This page contains a list of the championships and top events held in Europe, a short description of the event, the sponsor and whether the event is open for bids from EGF member countries interested in organising. EGF countries should please submit bids for future events to the EGF Secretary. For purposes of European nationality, nationals of all EGF member countries are eligible. Unless rules are otherwise specified the EGF Tournament Rules will be used.
There is also a description of the systems used in Obsolete Events.
The European Go Congress (EGC) moves from country to country. Usually the location is decided two years ahead. The Congress lasts for a fortnight in July and August each year. Between 300 and 1000 people usually take part, depending on location and cost. There is currently no regular major sponsor.
The main event of the EGC is the European Championship. This is contested by 32 top European players, alongside the Open event, using the European Championship System.
There are other events, such as the Weekend Tournament, Lightning, Pair Go and Team events, held during the fortnight and also teaching by professionals and the EGF's Annual Meeting.
Guidelines for the European Go Congress
The European Grand Prix is a series of go tournaments that takes place from 1 January until 31 December each year. Go players that participate in the Grand Prix can collect so-called “bonus points” by scoring a podium finish in any of these tournaments. At the beginning of the following year, the bonus points are counted and the Grand Prix Final is organized, for which the 16 most successful participants are invited. Any player that has won one of the Grand Prix events automatically qualifies for the Final.
This online league started in late 2010 and replaced the single team tournament. The three online qualifying leagues are played on Pandanet and the top four teams from A League play over-the-board finals at the European Go Congress. Full Information
The event is split into under-20 (U20), under-16 (U16) and under-12 (U12) age categories.
For determining if a player falls in a certain age category he/she must be born on or after 1st January of the corresponding year of birth for all three age categories, U20, U16 and U12. All players must be nationals of an EGF-member country.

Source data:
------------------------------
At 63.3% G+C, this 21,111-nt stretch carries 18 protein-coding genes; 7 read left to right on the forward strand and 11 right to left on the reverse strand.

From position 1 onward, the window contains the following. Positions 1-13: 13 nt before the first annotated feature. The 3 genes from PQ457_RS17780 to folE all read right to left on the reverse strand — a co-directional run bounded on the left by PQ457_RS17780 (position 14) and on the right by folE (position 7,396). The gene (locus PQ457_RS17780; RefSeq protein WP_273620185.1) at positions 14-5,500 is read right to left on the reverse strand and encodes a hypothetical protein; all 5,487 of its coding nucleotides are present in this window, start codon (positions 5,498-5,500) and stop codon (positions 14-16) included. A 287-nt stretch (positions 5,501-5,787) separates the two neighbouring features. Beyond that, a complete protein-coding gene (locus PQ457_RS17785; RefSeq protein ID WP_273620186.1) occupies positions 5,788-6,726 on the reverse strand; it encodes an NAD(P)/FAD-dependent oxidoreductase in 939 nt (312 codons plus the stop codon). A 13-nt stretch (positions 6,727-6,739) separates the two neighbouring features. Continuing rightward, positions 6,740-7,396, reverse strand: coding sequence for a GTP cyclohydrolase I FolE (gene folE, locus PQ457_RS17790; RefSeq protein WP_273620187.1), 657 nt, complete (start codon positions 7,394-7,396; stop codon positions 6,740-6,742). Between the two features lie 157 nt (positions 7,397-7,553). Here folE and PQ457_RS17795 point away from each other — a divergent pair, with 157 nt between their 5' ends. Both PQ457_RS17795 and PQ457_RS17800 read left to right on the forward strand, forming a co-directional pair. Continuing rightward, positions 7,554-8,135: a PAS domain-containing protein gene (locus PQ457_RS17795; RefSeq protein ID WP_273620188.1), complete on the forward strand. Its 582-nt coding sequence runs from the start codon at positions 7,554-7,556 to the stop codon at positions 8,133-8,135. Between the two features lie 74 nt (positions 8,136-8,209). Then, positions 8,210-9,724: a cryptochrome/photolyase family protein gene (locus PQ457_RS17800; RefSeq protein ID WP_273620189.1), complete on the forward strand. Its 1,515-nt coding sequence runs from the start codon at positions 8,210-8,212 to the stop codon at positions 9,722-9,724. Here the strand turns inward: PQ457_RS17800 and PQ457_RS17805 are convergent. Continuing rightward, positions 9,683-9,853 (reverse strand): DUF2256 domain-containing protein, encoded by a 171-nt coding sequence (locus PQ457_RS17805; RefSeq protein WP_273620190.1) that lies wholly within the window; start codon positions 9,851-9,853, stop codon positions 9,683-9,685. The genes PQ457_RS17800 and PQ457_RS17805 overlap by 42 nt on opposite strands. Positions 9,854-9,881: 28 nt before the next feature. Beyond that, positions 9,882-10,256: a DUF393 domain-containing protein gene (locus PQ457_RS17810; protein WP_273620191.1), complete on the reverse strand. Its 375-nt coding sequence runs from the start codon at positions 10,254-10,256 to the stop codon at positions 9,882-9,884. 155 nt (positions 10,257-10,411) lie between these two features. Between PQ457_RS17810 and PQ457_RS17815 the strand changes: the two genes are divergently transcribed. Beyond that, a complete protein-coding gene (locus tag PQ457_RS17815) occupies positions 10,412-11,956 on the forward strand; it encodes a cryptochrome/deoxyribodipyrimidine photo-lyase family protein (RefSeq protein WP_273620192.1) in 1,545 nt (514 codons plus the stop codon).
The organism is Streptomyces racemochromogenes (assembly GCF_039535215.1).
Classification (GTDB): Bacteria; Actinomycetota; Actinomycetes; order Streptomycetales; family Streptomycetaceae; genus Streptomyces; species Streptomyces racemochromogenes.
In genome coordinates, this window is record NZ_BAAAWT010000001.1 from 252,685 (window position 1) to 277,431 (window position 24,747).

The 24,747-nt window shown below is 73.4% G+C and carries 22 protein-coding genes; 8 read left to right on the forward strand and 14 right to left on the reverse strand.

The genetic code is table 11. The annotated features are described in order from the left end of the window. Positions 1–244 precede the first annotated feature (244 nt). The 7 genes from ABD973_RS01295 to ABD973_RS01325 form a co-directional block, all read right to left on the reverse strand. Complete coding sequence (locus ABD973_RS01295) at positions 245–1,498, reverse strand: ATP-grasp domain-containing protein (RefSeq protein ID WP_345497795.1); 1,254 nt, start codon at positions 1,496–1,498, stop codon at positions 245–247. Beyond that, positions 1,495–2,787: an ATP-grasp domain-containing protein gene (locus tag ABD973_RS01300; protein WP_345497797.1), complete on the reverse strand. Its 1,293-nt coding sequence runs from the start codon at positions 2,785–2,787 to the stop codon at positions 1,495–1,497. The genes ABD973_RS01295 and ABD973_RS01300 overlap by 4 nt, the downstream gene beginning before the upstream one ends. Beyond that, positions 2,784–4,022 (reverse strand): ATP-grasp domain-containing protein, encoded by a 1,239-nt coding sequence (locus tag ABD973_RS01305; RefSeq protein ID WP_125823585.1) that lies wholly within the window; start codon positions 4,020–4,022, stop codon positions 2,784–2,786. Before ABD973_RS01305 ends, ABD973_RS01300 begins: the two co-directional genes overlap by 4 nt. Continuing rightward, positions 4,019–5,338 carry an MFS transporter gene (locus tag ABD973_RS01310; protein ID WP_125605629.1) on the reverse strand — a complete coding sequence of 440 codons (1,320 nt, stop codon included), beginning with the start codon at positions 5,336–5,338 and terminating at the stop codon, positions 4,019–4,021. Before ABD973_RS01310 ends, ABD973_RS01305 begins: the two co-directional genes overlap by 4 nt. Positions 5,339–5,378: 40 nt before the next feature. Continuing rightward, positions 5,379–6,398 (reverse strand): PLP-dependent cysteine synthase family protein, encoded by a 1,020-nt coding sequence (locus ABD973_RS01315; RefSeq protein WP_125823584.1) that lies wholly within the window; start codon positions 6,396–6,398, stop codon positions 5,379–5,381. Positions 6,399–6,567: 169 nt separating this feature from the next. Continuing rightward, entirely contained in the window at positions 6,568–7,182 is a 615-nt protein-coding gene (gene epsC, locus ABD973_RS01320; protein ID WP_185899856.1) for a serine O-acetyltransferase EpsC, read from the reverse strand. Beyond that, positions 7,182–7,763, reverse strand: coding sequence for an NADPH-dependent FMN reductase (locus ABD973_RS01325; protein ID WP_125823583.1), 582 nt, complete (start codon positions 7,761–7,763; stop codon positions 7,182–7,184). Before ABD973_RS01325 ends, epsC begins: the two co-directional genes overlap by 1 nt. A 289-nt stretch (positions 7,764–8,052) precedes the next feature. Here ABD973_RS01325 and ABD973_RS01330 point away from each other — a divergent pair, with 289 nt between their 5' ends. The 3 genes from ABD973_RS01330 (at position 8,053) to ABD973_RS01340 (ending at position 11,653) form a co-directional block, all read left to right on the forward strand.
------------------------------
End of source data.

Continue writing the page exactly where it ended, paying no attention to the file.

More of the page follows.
The tournament is played by the EGF General Tournament rules, using Territory Scoring Verbal European- Japanese Rules with 6.5 komi for even games and Japanese fill-in counting ruleset. There is one hour basic time and byoyomi 3 times 30 sec, or 15 stones in 5 minutes overtime (according to the type of clocks).
The tournament is usually run as a McMahon draw (unless Swiss system or Round Robin appear to be more suitable because of a very small number of players), with a bar placed suitably to select 16 players if it is reasonably possible. Each top group is seeded by rating for the first two rounds with „cut and slide“ way of pairings. Players should have previously obtained a European rating in order to be included in the top group. The result table is sorted by McMahon score/total points, SOS, SOSOS/SODOS, mutual game.
The EYGC is usually held between February and mid-March.
The EYGC is a qualification tournament especially for invited World tournaments, according to the conditions of these tournaments. The EGF can also contributes its own prizes if it is possible and appropriate. Also, other sposnsorship of third parties is possible, based on a mutual agreement with the EGF.
This event started autumn 2014 and is for country or area teams, matches played on five boards on KGS.
This event for male-female pairs is supported by Japanese Pair Go Committee and Pandanet. Players score European Pair Go Points for their country towards the International Amateur Pair Go Championships usually in November in Tokyo. The EPGC event is usually held in March or April. One official pair from each country may be given an EGF subsidy, when funds permit, but other pairs are not. There are 6 rounds, with time limits of normally 45 minutes sudden death or, as in 2004, with short byoyomi (10 seconds) or overtime. Komi is 6.5 points. Pairs must be nationals of the same European country. Normally the event is run on the McMahon system, with a supergroup of all official pairs who wish to be in it and those pairs above the bar (usually set at 5 kyu). There may be a separate open Handicap Group from which qualifying points are not scored.
Games are broadcast live on Pandanet, if at all possible.
An occasional event for top European women players, without a regular sponsor. The champion is normally selected if a place at a women's world event is available and may be used as the qualifier for events such as the SportAccord World Mind Games.
This event is held in early Autumn. Only full time students at university or college, aged below 29 years of age and 16 or over (18 until 2009) on 1st August, may play. When sponsorship is available, financial support is provided to one student from each country, or to one male and one female from each country, provided they are both above a defined rating. Up to 2008, the top 2 men and 1 woman in the event qualified for the World Student Oza in Tokyo (both men could not be from same country and nobody could go to WSO twice in three years). It will continue to be the qualifier for any World Student's event, should such occur.